Asian Americans Hope to Build a Movement of Mentorship in Churches and Society

by Rachael Lee  |  published on November 14, 2014

Relationships between older and younger people in an Asian setting tends to be considered in a negative light, and is thought to be stiff, hierarchical, and not very comfortable. However, church leaders have recognized that there is a need for relational and deep mentorship in order for the younger generation to be raised up as the next leaders of the church and of society as a whole.

In an effort to build a movement of mentorship in Asian American church culture, the Asian American Ministry cohort of the Doctor of Ministry (D.Min) program at Talbot School of Theology in Biola University decided to host its first annual Asian American Ministry Conference (AAMC) on November 7, and to focus on the theme of “Mentoring for a Lifetime.”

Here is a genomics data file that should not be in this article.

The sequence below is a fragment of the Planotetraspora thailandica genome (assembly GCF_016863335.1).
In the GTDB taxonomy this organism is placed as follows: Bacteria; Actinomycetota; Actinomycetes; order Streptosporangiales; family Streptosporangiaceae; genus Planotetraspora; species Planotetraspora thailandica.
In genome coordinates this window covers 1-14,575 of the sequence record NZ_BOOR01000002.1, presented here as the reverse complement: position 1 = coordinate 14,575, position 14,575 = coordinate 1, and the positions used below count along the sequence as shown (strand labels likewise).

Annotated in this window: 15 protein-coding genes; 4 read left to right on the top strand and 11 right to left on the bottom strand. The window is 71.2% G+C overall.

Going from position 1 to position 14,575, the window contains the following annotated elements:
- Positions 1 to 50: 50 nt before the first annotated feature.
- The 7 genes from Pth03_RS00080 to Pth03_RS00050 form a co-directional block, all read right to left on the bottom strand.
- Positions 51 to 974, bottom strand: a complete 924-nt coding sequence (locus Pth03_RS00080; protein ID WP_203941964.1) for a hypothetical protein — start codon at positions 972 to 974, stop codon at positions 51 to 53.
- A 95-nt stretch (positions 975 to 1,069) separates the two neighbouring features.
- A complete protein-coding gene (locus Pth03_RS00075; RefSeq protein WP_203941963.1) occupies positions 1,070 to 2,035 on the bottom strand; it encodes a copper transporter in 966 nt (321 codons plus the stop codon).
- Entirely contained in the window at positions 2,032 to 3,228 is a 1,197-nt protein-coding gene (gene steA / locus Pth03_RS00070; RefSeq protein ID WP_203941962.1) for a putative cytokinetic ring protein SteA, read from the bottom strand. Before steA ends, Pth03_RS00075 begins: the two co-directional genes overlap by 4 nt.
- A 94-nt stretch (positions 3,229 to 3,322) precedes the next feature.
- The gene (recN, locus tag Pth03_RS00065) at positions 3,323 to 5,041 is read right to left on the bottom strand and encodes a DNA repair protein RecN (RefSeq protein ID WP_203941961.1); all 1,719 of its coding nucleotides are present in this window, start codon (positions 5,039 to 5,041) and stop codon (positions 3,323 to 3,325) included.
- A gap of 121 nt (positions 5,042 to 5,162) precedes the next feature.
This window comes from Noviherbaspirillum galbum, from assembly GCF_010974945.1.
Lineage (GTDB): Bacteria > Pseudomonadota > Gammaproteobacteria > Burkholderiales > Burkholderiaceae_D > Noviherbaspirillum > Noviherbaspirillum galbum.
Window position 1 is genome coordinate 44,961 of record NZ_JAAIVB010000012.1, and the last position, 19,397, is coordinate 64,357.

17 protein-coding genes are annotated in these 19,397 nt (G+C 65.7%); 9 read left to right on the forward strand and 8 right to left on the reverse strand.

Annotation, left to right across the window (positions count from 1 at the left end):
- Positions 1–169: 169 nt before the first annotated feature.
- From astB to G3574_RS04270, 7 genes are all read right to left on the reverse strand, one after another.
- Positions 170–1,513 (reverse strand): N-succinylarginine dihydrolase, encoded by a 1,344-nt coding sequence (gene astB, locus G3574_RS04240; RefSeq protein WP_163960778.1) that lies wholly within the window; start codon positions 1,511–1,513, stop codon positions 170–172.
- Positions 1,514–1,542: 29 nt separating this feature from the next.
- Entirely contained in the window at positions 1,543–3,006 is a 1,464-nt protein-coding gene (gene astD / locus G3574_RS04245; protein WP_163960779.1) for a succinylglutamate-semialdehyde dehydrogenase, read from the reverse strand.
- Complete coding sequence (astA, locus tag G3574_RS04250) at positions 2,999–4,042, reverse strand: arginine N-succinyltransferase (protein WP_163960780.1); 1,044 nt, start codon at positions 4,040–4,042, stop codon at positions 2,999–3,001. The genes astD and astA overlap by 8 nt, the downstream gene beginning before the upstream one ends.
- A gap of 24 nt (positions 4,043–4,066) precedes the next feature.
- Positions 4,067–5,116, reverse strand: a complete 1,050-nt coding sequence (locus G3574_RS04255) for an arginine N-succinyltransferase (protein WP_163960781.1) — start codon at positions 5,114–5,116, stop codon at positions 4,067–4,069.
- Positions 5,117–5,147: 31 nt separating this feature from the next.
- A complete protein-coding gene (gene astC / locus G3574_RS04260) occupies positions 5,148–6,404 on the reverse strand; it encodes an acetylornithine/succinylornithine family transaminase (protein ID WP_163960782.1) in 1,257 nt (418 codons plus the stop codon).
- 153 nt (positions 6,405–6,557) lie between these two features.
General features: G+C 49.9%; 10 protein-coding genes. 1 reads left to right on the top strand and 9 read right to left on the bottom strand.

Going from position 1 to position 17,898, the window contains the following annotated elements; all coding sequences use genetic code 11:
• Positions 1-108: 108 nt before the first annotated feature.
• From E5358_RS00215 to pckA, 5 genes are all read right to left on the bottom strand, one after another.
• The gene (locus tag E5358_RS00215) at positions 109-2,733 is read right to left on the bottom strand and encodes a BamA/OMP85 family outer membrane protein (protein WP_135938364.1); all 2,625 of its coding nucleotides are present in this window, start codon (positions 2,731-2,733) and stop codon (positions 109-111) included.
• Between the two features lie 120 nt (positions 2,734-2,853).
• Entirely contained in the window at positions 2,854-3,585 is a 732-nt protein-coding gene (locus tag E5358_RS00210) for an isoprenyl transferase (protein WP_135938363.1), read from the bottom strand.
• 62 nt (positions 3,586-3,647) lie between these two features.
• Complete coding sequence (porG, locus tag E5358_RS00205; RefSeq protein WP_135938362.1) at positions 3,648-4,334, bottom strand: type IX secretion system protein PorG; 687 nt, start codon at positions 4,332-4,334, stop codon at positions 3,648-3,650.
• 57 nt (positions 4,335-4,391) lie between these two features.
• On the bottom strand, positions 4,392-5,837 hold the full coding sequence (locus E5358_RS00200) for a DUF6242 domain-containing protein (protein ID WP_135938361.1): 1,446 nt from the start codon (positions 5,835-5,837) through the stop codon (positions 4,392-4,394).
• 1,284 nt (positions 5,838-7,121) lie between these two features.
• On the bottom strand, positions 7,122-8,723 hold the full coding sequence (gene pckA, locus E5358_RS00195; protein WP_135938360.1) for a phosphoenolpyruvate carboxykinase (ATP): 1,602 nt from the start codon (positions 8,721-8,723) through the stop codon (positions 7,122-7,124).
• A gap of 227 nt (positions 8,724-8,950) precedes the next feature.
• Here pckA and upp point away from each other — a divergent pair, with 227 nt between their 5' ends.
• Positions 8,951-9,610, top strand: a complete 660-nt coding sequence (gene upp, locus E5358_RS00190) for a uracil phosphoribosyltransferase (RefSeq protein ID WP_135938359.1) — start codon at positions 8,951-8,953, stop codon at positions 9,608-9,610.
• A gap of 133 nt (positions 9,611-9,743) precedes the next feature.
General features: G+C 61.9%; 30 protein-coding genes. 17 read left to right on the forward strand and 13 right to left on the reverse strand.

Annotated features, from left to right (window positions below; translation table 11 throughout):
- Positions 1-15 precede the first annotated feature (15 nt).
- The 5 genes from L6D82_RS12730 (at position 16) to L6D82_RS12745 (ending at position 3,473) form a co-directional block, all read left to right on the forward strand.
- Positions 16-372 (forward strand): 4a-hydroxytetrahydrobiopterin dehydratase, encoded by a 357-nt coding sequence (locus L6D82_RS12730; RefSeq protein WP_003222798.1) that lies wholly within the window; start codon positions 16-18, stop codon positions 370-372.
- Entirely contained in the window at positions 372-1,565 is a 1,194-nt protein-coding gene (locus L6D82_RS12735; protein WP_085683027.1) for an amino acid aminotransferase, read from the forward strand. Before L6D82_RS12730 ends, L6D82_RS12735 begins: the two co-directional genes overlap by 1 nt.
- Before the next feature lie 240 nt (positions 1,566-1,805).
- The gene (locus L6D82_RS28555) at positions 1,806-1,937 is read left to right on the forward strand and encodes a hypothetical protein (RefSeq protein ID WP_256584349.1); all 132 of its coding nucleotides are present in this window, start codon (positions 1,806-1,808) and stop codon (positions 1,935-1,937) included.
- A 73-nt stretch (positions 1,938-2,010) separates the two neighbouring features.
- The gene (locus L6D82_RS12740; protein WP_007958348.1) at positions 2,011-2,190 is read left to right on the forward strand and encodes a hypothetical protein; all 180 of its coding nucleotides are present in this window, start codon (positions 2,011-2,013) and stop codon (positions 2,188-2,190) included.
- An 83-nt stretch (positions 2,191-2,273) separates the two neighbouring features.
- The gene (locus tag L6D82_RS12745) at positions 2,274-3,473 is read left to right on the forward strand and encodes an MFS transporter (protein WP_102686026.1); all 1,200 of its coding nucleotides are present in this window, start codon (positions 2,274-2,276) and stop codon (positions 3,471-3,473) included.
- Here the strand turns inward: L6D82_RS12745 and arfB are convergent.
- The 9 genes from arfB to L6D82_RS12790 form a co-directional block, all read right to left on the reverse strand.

“Mentorship is the future of the church,” said Cory Ishida, the senior pastor of Evergreen Church in San Gabriel Valley. Ishida spoke during the second and last plenary session at the one-day conference. “We need to mentor so that we can be sure that the church will be in good hands.”

The conference, which took place at Biola University, focused on three main aspects of mentorship. What is mentorship? Who should be a mentor? How should we mentor?